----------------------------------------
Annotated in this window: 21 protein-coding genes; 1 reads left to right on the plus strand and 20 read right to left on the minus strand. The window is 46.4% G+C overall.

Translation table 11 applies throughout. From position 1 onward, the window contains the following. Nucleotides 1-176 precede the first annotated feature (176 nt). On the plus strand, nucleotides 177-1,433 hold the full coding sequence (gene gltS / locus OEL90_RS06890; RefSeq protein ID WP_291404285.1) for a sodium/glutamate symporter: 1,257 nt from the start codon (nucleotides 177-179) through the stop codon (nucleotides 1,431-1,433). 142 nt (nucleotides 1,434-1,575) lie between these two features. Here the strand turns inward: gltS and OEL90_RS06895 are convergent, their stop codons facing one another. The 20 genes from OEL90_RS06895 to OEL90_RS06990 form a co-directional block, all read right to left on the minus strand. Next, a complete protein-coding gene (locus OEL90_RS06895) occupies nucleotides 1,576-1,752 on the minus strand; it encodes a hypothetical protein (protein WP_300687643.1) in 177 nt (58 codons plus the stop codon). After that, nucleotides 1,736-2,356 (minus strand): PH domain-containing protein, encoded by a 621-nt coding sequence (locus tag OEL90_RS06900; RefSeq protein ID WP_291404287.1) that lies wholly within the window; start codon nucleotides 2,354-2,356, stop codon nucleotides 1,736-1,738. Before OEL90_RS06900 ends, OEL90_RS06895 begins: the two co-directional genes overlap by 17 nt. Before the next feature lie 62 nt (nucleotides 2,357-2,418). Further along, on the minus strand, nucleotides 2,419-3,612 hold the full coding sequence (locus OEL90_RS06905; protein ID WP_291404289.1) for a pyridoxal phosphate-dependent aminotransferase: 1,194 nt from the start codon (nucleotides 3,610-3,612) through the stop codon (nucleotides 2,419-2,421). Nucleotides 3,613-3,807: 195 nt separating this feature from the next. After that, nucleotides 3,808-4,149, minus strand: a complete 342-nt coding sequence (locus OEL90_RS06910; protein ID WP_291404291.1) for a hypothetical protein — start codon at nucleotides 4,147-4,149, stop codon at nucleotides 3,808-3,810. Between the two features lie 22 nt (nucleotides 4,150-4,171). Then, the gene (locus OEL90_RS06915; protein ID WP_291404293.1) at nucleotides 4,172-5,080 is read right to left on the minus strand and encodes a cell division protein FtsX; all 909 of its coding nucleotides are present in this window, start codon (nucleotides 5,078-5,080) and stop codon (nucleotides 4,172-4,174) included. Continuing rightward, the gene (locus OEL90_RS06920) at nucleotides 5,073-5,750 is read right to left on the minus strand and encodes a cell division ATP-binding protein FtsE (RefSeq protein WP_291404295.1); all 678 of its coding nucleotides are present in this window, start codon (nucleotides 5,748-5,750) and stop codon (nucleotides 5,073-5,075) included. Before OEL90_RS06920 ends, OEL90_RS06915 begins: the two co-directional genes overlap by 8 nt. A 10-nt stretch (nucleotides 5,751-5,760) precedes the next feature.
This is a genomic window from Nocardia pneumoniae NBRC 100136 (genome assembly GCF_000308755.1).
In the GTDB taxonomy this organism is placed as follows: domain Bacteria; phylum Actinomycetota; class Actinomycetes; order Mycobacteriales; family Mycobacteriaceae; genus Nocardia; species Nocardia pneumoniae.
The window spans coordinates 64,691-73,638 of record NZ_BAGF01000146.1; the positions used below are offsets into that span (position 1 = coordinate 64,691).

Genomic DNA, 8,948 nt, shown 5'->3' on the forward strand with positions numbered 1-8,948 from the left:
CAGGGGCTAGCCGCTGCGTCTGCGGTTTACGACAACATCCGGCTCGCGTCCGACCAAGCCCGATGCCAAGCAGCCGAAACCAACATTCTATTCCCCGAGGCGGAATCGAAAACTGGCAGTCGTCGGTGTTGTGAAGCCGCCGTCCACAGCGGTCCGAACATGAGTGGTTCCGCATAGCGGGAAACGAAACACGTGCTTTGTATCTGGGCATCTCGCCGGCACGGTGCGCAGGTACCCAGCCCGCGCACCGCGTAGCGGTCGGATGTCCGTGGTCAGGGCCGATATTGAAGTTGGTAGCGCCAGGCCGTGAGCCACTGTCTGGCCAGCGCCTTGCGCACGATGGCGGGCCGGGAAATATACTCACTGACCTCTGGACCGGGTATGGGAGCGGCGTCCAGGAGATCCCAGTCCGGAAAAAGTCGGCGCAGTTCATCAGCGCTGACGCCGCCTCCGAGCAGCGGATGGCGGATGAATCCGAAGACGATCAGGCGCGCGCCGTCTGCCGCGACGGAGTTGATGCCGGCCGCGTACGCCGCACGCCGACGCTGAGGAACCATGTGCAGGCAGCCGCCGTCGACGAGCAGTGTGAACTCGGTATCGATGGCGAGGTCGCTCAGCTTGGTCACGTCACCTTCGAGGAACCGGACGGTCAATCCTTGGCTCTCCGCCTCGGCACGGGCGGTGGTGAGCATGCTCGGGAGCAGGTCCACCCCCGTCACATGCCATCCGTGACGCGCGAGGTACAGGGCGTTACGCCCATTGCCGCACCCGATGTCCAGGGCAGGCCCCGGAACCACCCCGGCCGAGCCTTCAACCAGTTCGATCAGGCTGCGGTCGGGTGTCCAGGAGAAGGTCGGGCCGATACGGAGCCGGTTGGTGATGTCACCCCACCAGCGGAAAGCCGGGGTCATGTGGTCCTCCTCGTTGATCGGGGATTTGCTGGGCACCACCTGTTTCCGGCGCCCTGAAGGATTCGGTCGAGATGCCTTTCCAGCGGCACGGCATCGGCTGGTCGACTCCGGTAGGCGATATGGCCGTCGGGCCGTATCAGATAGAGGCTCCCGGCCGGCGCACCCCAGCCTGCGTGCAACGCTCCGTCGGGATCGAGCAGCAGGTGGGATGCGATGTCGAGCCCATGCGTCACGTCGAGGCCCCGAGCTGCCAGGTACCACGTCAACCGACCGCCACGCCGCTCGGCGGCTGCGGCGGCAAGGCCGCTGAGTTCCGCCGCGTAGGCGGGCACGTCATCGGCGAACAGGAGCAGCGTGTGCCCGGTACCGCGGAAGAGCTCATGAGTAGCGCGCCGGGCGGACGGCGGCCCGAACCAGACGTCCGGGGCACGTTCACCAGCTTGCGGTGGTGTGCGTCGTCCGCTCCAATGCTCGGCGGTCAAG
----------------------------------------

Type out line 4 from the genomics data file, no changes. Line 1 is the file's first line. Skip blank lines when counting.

In the GTDB taxonomy this organism is placed as follows: domain Bacteria; phylum Actinomycetota; class Actinomycetes; order Mycobacteriales; family Mycobacteriaceae; genus Nocardia; species Nocardia pneumoniae.